Monday, May 06, 2013

FDA Watch 4: Dr. KH Go Lecture on Regulation and UHC

Last April 12, 2013, Food and Drugs Administration (FDA) Director, Dr. Kenneth Hartigan-Go gave a lecture at the AIM, part of the MeTA Philippines discussion series. I was not able to attend it as I attended a lecture on mining taxation at UP Diliman that afternoon. So my discussions below will be limited to his presentations. The 69-slides presentation is available here.

Dr. KHG's talk started with photos and lessons from the movie, "The Untouchables". The lessons were very telling, like:
Walls have ears. Colleagues could be moles. Information from one trusted source could be wrong. Intel is critical but can you trust your boss? Media sometimes gets into the way of your operations. A good regulator can also experience fear (and temptation). Sin of omission is equally as dangerous as commission of crime. The Modus Operandi of Evil – bribe, extort, threat and lastly, harm.

This illustration or model below caught my attention. There is (government) regulation but nothing on (players) competition. Not everything can be provided or regulated by the government. Competition among players is often the best self-regulation that players do, they cannot over-price or sell inferior or harmful products as the customers can boycott them anytime, if not haul them to court. I will make no comments to the next two slides.

It is good that Doc KHG used the term "coercive power of the state" as government by nature, is force and coercion. It is not a voluntary organization like a tennis club or running club or rotary club that one can join and pay annual dues, then quit membership and stop paying the dues. And Yes, regulation is coercion. It is prohibition, telling players -- corporations, NGOs and individuals -- that certain things are prohibited and limited, and there are penalties for violating the regulations.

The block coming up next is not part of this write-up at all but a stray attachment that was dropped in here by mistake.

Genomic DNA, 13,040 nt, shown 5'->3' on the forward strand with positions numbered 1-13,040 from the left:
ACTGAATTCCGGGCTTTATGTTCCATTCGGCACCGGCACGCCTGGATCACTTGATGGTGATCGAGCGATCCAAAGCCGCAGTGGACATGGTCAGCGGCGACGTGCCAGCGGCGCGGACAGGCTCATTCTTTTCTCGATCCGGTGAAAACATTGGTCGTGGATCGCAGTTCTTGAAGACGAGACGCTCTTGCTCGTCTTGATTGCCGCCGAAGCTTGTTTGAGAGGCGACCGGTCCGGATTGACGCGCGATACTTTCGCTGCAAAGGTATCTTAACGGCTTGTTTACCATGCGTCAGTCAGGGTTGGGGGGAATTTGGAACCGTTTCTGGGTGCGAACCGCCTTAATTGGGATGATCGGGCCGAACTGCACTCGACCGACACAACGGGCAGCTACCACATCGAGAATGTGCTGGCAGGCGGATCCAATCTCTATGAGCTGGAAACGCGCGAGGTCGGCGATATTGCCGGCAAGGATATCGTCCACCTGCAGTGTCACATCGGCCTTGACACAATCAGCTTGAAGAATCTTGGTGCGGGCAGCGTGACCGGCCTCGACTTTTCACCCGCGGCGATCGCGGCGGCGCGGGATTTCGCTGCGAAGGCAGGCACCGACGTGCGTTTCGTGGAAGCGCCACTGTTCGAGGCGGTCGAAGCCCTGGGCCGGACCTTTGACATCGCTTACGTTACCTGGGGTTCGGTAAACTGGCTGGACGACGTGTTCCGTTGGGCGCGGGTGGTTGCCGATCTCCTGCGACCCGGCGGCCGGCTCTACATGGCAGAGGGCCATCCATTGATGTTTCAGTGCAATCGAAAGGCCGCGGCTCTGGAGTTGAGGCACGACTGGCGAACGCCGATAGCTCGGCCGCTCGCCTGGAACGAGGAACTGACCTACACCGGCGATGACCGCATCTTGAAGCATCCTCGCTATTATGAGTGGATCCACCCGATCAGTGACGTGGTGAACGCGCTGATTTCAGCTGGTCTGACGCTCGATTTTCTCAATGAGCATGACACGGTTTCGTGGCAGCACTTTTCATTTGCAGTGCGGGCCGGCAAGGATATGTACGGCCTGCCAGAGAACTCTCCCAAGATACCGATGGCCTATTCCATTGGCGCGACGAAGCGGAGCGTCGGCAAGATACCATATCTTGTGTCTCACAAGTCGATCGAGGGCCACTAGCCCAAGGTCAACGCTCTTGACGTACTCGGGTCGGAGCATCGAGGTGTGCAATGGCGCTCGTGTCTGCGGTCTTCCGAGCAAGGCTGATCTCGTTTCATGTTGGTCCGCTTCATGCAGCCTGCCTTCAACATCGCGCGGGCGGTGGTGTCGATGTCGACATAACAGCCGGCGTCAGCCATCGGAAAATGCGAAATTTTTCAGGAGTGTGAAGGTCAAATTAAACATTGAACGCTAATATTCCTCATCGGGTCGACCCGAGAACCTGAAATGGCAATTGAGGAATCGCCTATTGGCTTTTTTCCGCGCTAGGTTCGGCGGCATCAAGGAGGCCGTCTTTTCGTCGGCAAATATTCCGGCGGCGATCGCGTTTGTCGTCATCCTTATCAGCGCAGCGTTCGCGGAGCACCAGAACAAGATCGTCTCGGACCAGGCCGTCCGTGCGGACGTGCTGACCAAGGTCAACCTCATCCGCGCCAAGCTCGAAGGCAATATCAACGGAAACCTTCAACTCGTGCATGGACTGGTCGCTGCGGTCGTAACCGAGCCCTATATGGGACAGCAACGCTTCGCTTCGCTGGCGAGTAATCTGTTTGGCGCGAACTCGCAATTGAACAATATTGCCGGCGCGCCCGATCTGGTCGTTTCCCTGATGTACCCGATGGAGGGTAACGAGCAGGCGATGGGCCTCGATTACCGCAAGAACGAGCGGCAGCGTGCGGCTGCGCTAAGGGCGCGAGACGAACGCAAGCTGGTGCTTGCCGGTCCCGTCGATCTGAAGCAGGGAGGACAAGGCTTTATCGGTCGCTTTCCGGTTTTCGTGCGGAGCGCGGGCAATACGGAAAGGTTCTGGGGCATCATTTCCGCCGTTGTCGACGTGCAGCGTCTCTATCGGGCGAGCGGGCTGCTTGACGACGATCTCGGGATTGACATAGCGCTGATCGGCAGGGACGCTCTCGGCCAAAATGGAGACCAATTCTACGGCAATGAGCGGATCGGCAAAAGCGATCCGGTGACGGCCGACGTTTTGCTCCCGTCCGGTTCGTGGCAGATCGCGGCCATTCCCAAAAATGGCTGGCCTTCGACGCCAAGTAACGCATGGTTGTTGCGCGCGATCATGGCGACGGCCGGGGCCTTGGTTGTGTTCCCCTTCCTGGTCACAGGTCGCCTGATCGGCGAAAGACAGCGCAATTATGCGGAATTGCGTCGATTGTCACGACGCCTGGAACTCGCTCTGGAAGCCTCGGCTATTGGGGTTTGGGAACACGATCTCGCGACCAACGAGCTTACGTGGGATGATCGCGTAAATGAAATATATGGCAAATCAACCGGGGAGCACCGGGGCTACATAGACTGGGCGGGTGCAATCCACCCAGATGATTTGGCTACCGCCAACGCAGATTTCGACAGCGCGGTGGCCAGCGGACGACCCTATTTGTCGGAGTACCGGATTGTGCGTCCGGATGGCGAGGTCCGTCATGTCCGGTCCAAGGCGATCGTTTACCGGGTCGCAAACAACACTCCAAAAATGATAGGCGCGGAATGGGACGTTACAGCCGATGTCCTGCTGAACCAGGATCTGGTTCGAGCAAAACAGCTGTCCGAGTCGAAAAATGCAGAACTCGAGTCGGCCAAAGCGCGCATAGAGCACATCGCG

The illustration below shows the four elements of regulation. No comment.

These ethical considerations are informative. They present certain dilemma to regulators. If people are allowed to free ride, they will. Like non-poor people to get UP education subsidy or DOH and PhilHealth subsidy, and keep more of their money for various personal spending. That is why government subsidies should be limited whenever possible.

About the practice of certain physicians who prescribe and dispense at the same time certain medicines and vaccines, there is indeed some "conflict of interest" there. Like they will use medicines and/or vaccines where they can get the maximum profit margin. But in certain cases, that is not the end of the story. The physicians who do this would also bend backwards and exert extra effort to serve their patients. Like spending an hour with the patients and their parents/guardians instead of the usual five-minutes visit then call the next patient waiting outside. Or they make sure that the medicines to be administered are well-handled/transported and well-stored before being finally given to the patients.

Then Doc KHG showed the six aspects of regulatory cycle. And the explanations for each component. (1) Decision to regulate can be hampered by the lack of sufficient or reliable data. If a regulation has been decided, (2) securing legal authority can be hampered by opposition by those who will be regulated. Remember, regulation almost always means prohibitions and restrictions, telling someone "you cannot do or sell this unless..."